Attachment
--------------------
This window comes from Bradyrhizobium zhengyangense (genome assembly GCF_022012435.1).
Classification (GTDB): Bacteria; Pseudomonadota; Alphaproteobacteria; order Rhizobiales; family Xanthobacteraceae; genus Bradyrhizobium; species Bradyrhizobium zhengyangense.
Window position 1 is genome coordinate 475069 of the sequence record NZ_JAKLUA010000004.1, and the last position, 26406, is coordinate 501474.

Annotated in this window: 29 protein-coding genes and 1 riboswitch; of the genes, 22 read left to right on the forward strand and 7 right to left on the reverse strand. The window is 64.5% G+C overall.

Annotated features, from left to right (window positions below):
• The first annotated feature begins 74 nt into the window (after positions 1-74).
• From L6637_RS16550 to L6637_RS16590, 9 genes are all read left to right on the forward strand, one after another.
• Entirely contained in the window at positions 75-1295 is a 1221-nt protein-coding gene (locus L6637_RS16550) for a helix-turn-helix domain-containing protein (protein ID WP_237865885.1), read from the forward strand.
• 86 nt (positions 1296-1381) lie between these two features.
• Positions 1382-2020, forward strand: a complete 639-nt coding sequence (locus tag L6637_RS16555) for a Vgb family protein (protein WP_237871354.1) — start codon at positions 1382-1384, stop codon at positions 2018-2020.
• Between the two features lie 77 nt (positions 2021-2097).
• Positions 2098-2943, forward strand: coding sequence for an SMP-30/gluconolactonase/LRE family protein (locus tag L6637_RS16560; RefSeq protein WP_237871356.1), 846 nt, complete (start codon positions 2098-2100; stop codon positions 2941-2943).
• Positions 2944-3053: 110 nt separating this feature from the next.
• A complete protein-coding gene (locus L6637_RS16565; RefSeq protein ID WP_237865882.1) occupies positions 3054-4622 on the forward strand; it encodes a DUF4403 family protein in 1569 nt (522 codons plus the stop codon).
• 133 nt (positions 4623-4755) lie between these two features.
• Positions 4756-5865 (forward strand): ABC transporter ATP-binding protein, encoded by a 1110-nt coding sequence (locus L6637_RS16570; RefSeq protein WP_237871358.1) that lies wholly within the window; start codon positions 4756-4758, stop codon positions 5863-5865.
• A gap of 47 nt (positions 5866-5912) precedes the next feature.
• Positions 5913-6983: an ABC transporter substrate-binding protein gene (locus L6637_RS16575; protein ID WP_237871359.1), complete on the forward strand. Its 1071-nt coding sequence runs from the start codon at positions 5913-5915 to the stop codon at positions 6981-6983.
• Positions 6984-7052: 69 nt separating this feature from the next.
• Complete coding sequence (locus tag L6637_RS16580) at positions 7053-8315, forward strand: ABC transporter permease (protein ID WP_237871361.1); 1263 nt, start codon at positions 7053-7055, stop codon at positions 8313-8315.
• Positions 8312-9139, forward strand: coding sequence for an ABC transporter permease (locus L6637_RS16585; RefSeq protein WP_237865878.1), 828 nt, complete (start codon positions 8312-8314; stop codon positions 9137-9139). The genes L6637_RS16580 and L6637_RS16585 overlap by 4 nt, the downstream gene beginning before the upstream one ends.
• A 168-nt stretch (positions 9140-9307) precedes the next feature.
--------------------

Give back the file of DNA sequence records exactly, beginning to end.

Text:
This window comes from Bradyrhizobium zhengyangense (genome assembly GCF_022012435.1).
Classification (GTDB): Bacteria; Pseudomonadota; Alphaproteobacteria; order Rhizobiales; family Xanthobacteraceae; genus Bradyrhizobium; species Bradyrhizobium zhengyangense.
Window position 1 is genome coordinate 475069 of the sequence record NZ_JAKLUA010000004.1, and the last position, 26406, is coordinate 501474.

Annotated in this window: 29 protein-coding genes and 1 riboswitch; of the genes, 22 read left to right on the forward strand and 7 right to left on the reverse strand. The window is 64.5% G+C overall.

Annotated features, from left to right (window positions below):
• The first annotated feature begins 74 nt into the window (after positions 1-74).
• From L6637_RS16550 to L6637_RS16590, 9 genes are all read left to right on the forward strand, one after another.
• Entirely contained in the window at positions 75-1295 is a 1221-nt protein-coding gene (locus L6637_RS16550) for a helix-turn-helix domain-containing protein (protein ID WP_237865885.1), read from the forward strand.
• 86 nt (positions 1296-1381) lie between these two features.
• Positions 1382-2020, forward strand: a complete 639-nt coding sequence (locus tag L6637_RS16555) for a Vgb family protein (protein WP_237871354.1) — start codon at positions 1382-1384, stop codon at positions 2018-2020.
• Between the two features lie 77 nt (positions 2021-2097).
• Positions 2098-2943, forward strand: coding sequence for an SMP-30/gluconolactonase/LRE family protein (locus tag L6637_RS16560; RefSeq protein WP_237871356.1), 846 nt, complete (start codon positions 2098-2100; stop codon positions 2941-2943).
• Positions 2944-3053: 110 nt separating this feature from the next.
• A complete protein-coding gene (locus L6637_RS16565; RefSeq protein ID WP_237865882.1) occupies positions 3054-4622 on the forward strand; it encodes a DUF4403 family protein in 1569 nt (522 codons plus the stop codon).
• 133 nt (positions 4623-4755) lie between these two features.
• Positions 4756-5865 (forward strand): ABC transporter ATP-binding protein, encoded by a 1110-nt coding sequence (locus L6637_RS16570; RefSeq protein WP_237871358.1) that lies wholly within the window; start codon positions 4756-4758, stop codon positions 5863-5865.
• A gap of 47 nt (positions 5866-5912) precedes the next feature.
• Positions 5913-6983: an ABC transporter substrate-binding protein gene (locus L6637_RS16575; protein ID WP_237871359.1), complete on the forward strand. Its 1071-nt coding sequence runs from the start codon at positions 5913-5915 to the stop codon at positions 6981-6983.
• Positions 6984-7052: 69 nt separating this feature from the next.
• Complete coding sequence (locus tag L6637_RS16580) at positions 7053-8315, forward strand: ABC transporter permease (protein ID WP_237871361.1); 1263 nt, start codon at positions 7053-7055, stop codon at positions 8313-8315.
• Positions 8312-9139, forward strand: coding sequence for an ABC transporter permease (locus L6637_RS16585; RefSeq protein WP_237865878.1), 828 nt, complete (start codon positions 8312-8314; stop codon positions 9137-9139). The genes L6637_RS16580 and L6637_RS16585 overlap by 4 nt, the downstream gene beginning before the upstream one ends.
• A 168-nt stretch (positions 9140-9307) precedes the next feature.